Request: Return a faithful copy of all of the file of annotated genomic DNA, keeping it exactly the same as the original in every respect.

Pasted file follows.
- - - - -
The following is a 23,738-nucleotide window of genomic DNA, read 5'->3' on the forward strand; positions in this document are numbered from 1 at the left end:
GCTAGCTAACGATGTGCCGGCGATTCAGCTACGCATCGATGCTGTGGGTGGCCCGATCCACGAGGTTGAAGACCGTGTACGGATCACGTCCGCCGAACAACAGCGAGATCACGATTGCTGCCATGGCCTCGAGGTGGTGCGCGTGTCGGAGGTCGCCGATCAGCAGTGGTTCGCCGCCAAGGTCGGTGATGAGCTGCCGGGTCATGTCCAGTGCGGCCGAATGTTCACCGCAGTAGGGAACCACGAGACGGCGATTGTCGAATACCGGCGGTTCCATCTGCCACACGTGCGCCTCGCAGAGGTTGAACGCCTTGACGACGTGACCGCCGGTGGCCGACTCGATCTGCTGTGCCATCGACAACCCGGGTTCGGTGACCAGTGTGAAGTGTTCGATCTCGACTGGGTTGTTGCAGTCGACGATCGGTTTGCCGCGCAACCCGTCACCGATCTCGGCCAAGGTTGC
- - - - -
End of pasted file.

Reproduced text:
The following is a 23,738-nucleotide window of genomic DNA, read 5'->3' on the forward strand; positions in this document are numbered from 1 at the left end:
GCTAGCTAACGATGTGCCGGCGATTCAGCTACGCATCGATGCTGTGGGTGGCCCGATCCACGAGGTTGAAGACCGTGTACGGATCACGTCCGCCGAACAACAGCGAGATCACGATTGCTGCCATGGCCTCGAGGTGGTGCGCGTGTCGGAGGTCGCCGATCAGCAGTGGTTCGCCGCCAAGGTCGGTGATGAGCTGCCGGGTCATGTCCAGTGCGGCCGAATGTTCACCGCAGTAGGGAACCACGAGACGGCGATTGTCGAATACCGGCGGTTCCATCTGCCACACGTGCGCCTCGCAGAGGTTGAACGCCTTGACGACGTGACCGCCGGTGGCCGACTCGATCTGCTGTGCCATCGACAACCCGGGTTCGGTGACCAGTGTGAAGTGTTCGATCTCGACTGGGTTGTTGCAGTCGACGATCGGTTTGCCGCGCAACCCGTCACCGATCTCGGCCAAGGTTGC